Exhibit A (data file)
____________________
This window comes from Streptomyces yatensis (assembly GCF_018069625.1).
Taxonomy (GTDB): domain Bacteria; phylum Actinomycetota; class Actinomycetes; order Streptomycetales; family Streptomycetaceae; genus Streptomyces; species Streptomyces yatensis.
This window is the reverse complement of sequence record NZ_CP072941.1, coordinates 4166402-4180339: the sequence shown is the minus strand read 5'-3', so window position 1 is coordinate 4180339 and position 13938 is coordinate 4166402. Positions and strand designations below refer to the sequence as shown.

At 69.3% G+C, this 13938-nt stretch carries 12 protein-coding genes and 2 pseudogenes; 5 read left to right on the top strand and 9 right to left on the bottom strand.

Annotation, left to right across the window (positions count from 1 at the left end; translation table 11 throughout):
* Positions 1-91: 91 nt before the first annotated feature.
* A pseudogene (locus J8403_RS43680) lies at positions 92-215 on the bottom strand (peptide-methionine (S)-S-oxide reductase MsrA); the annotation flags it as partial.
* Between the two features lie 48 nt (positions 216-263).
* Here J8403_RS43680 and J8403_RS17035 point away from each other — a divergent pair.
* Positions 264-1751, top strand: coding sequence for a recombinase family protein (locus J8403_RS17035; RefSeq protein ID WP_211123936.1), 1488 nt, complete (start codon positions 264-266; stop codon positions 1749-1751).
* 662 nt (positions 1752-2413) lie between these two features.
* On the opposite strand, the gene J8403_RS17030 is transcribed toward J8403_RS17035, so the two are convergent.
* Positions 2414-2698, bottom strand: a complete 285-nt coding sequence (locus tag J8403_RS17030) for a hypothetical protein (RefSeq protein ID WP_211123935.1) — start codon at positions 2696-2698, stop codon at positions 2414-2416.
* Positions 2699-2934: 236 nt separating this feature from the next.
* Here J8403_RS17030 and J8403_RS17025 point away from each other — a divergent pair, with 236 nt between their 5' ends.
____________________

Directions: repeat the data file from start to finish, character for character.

This window comes from Streptomyces yatensis (assembly GCF_018069625.1).
Taxonomy (GTDB): domain Bacteria; phylum Actinomycetota; class Actinomycetes; order Streptomycetales; family Streptomycetaceae; genus Streptomyces; species Streptomyces yatensis.
This window is the reverse complement of sequence record NZ_CP072941.1, coordinates 4166402-4180339: the sequence shown is the minus strand read 5'-3', so window position 1 is coordinate 4180339 and position 13938 is coordinate 4166402. Positions and strand designations below refer to the sequence as shown.

At 69.3% G+C, this 13938-nt stretch carries 12 protein-coding genes and 2 pseudogenes; 5 read left to right on the top strand and 9 right to left on the bottom strand.

Annotation, left to right across the window (positions count from 1 at the left end; translation table 11 throughout):
* Positions 1-91: 91 nt before the first annotated feature.
* A pseudogene (locus J8403_RS43680) lies at positions 92-215 on the bottom strand (peptide-methionine (S)-S-oxide reductase MsrA); the annotation flags it as partial.
* Between the two features lie 48 nt (positions 216-263).
* Here J8403_RS43680 and J8403_RS17035 point away from each other — a divergent pair.
* Positions 264-1751, top strand: coding sequence for a recombinase family protein (locus J8403_RS17035; RefSeq protein ID WP_211123936.1), 1488 nt, complete (start codon positions 264-266; stop codon positions 1749-1751).
* 662 nt (positions 1752-2413) lie between these two features.
* On the opposite strand, the gene J8403_RS17030 is transcribed toward J8403_RS17035, so the two are convergent.
* Positions 2414-2698, bottom strand: a complete 285-nt coding sequence (locus tag J8403_RS17030) for a hypothetical protein (RefSeq protein ID WP_211123935.1) — start codon at positions 2696-2698, stop codon at positions 2414-2416.
* Positions 2699-2934: 236 nt separating this feature from the next.
* Here J8403_RS17030 and J8403_RS17025 point away from each other — a divergent pair, with 236 nt between their 5' ends.